Green Line resuming normal service

Update, 3:17 p.m.: Repairs to the Metro Green Line overhead power supply system are complete at this time. Trains are resuming normal service with residual delays as the regular schedule is re-established.

The Metro Green Line is currently running trains every 20 minutes due to overhead power supply damage near Long Beach Boulevard Station. Green Line trains are servicing all stations, but are sharing the Norwalk-bound track near Long Beach Boulevard Station.

More overhead wire damage was discovered this morning by track personnel between Harbor Freeway and Avalon and also between Willowbrook/Rosa Parks and Long Beach Boulevard stations. Crews are now performing emergency repair work at both incident locations.

At this time, there is no estimated time of completion. Green Line customers are encouraged to allow extra time to complete their trips. Line 460 is also available as an alternate route for those commuting between Downtown L.A. and Norwalk.

Metro would also like to thank all customers that may be inconvenienced while we work to resume normal operations. For the latest service updates, please check back here on the Source or follow us on Twitter @metrolosangeles and @metrolaalerts.

Categories: Service Alerts

4 replies

  1. Ye vish! Didn’t a crew just finish fixing another section of overhead? And it’s not like the Green Line has any street-run sections where the overhead would be exposed to cross-traffic (or to well-insulated and/or extremely stupid vandals).

  2. Out of curiosity, what’s causing the damage? And I’ve heard of a proposal to cut 460 service between Downtown LA and Norwalk, there needs to be some other transit route alternative if these problems are keep happening.

  3. (I have no inside knowledge) I think it’s just worn out. I’ve seen an old car with large amounts of graffiti pushed back into service, presumably because the “new” cars are broken down. Small breakdowns never make it onto the twitter feed, nor do serious breakdowns before about 6am. The peak hours could easily use the 6 car trains, but they only roll 4 car trains (3 and 2 car trains, in Metro-speak).

    Somebody postponed refreshing the line for too long, now there aren’t enough hours in the day to repair the things that break. They like shiny new extensions. I’m also guessing the operational budget is not going to be expanded to cover the additional repairs the new lines and extensions will need. They don’t talk about $ amounts in adopted budgets, so here’s the figures from the proposed budgets:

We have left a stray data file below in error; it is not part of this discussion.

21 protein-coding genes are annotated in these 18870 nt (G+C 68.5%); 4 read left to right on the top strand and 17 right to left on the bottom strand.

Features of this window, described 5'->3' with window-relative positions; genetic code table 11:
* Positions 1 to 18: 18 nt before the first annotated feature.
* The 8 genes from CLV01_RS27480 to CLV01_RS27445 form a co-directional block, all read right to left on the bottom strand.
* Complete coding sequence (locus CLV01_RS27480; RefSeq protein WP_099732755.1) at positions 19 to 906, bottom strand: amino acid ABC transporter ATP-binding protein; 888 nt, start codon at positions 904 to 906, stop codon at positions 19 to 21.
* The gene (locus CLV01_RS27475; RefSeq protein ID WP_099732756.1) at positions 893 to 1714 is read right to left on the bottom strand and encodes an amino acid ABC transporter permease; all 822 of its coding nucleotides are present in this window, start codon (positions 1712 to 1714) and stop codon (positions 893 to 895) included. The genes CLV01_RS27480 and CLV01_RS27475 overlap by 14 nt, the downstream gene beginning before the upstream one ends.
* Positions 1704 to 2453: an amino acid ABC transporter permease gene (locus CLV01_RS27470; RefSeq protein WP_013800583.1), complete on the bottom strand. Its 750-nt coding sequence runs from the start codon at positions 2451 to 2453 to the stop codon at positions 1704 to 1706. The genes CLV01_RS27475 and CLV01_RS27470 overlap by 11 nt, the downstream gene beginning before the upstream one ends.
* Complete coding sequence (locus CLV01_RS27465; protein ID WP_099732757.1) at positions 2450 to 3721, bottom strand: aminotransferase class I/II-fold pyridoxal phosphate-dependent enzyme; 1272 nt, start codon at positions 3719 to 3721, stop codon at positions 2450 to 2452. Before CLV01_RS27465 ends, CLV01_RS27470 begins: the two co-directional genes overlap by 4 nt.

BTW, labor is close to 80% of these figures
    2009 Green Line vehicle maintenance: $7.2M
    2010 Green Line vehicle maintenance: $6.9M

    2013: The remaining $400 million is dedicated to maintain our transportation infrastructure in a state of good repair,
    which includes $278 million to reduce deferred maintenance of our existing capital assets

    2014: $882K deferred maintenance
    2015: $317K deferred maintenance

    Repair costs go up as the entire fleet gets older, but less money is spent, which is the opposite of any automobile or motorcycle I’ve ever owned.
    Green Line Vehicle maintenance
    parts,% labor,%
    2007 $5,356,016.00 $1,650,412.00 30.81417233 69.18582767
    2008 $4,661,227.00 $1,624,355.00 34.84822773 65.15177227
    2009 $7,227,636.00 $1,670,146.00 23.10777687 76.89222313
    2010 $6,912,453.00 $1,520,091.00 21.99061607 78.00938393
    public documents switch to entire rail from only green line
    2011 $22,172,921.00 $6,144,549.00 27.71195099 72.28804901
    2014 $43,572,000.00 $13,512,000.00 31.01074084 68.98925916

    • > The peak hours could easily use the 6 car trains, but they only roll 4 car trains (3 and 2 car trains, in Metro-speak).

      “Metro-speak”?!?

      Uh, a “car” is a single vehicle that cannot be divided into independently operable vehicles, whether it’s on a single rigid frame on two trucks (or even on one, for exceptionally short cars), or multiple articulated frames, with a truck at either end and a truck at each articulation joint (as in the 3-truck trolley cars used not only on our own Blue, Green, Gold, and Expo Lines, but also on the SF Muni Metro Lines J-M, S, and T, and the trolley lines of the Sacramento RT and the San Diego Trolley, just to name the more obvious California examples). If I’m not mistaken, even a five-unit articulated container car (running on six trucks) is still considered one “car,” and the only cases where articulated “units” are considered separate “cars” is in the case of an entire train being articulated (as in the original Pioneer Zephyr, or any of the Talgo systems, such as the one used for corridor service in the Pacific Northwest).